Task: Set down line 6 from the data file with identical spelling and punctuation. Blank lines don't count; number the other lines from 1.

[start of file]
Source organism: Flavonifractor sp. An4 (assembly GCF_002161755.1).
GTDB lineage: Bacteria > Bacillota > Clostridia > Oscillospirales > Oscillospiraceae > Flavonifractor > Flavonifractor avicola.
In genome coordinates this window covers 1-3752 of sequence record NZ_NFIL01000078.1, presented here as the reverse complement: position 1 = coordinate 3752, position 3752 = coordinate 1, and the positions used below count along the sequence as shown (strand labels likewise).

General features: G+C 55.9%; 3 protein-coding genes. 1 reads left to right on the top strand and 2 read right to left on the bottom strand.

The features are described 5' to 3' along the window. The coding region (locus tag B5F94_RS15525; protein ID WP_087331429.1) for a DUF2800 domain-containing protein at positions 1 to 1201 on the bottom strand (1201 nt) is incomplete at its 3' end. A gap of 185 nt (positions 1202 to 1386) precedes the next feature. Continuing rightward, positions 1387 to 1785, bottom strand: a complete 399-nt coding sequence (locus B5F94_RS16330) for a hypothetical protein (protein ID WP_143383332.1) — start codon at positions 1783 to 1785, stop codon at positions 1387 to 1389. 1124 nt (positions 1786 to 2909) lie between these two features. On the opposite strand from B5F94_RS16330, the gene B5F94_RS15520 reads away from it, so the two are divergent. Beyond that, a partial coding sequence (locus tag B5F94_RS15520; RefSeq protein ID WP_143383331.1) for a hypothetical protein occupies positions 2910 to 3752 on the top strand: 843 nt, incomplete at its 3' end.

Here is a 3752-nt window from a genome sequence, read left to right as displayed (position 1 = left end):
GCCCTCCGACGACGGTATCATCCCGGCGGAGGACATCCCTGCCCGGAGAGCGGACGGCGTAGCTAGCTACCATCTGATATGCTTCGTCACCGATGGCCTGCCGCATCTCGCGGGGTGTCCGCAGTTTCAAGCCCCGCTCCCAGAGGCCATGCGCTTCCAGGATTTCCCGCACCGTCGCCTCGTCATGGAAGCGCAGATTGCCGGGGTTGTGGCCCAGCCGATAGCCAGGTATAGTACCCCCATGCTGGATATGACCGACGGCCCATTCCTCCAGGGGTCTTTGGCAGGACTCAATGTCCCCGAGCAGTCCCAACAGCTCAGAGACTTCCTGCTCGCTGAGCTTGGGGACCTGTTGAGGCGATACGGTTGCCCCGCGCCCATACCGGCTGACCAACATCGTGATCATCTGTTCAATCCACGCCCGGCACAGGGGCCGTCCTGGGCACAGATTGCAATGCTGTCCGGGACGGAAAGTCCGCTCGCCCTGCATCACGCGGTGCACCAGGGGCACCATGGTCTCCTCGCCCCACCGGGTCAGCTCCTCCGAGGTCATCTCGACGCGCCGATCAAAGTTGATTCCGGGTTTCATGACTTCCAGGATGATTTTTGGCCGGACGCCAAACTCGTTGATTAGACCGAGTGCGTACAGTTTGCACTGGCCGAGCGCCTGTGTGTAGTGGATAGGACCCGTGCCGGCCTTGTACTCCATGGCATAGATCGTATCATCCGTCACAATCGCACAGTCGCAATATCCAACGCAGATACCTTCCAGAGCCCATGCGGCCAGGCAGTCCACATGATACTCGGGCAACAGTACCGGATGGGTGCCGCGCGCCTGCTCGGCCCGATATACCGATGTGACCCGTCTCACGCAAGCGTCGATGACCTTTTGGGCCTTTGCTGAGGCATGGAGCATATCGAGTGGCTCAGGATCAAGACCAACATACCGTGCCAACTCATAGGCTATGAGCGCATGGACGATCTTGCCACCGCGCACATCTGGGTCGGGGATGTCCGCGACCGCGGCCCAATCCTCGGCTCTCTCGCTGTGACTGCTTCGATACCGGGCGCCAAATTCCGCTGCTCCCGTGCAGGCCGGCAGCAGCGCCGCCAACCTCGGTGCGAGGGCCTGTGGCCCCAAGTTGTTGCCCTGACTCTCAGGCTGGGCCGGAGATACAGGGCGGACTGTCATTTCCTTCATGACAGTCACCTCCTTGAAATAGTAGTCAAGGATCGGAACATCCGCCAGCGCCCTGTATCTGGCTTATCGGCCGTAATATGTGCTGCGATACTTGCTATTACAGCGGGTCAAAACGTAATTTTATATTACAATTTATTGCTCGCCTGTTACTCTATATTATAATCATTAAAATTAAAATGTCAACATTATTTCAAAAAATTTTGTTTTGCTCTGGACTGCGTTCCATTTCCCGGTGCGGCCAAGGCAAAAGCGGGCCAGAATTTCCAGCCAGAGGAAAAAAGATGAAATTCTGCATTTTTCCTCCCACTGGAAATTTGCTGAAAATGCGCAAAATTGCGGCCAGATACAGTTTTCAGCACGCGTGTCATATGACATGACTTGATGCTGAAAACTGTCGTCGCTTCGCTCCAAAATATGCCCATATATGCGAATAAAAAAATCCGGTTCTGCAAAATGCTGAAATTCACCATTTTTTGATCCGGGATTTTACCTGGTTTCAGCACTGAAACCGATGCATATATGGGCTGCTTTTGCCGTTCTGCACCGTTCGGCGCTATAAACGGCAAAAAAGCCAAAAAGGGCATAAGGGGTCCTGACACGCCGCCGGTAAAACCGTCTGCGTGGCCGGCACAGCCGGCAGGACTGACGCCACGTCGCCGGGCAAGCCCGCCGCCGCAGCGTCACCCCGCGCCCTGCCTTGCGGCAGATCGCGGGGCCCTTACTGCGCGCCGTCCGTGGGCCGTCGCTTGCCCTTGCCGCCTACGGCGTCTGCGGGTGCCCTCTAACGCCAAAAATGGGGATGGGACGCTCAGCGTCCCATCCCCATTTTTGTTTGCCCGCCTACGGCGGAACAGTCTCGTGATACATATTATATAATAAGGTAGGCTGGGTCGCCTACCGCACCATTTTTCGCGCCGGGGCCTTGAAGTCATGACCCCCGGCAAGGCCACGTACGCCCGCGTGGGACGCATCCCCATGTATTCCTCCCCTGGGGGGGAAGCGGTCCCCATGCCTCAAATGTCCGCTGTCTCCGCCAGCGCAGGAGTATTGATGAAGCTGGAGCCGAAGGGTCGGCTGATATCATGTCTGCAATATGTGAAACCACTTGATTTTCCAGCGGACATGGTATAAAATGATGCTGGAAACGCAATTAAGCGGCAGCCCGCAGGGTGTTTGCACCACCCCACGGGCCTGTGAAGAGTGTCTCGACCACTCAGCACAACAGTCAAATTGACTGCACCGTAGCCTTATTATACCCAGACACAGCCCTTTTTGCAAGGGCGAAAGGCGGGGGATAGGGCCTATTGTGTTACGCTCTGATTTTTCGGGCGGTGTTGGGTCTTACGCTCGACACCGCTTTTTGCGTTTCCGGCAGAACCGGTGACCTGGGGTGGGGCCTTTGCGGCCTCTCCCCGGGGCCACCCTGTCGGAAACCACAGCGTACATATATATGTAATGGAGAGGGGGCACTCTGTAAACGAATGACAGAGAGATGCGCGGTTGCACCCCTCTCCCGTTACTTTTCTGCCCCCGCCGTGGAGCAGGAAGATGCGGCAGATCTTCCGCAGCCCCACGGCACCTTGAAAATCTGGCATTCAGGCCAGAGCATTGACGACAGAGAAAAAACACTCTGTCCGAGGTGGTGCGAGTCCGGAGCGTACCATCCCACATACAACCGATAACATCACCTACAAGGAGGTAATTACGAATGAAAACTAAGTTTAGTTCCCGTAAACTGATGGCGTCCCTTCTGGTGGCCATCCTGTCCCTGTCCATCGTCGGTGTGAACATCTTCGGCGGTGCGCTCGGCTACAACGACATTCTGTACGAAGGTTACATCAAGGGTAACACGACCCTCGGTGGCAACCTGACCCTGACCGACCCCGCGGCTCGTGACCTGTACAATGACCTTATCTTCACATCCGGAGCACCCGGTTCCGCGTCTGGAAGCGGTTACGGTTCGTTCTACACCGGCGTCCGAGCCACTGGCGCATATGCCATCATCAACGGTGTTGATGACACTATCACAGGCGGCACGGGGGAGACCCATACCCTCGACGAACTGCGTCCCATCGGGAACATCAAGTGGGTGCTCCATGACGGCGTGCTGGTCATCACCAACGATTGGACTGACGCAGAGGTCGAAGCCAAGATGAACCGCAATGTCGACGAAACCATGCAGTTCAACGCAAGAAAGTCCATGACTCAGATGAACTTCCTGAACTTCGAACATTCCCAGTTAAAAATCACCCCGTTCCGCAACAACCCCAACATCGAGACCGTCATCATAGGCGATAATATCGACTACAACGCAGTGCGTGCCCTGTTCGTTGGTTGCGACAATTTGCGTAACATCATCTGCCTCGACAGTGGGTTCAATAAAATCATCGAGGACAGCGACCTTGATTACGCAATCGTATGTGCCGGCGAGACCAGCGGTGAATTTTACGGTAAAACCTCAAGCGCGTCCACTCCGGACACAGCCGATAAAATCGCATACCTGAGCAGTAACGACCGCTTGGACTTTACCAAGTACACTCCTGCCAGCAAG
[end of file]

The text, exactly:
Here is a 3752-nt window from a genome sequence, read left to right as displayed (position 1 = left end):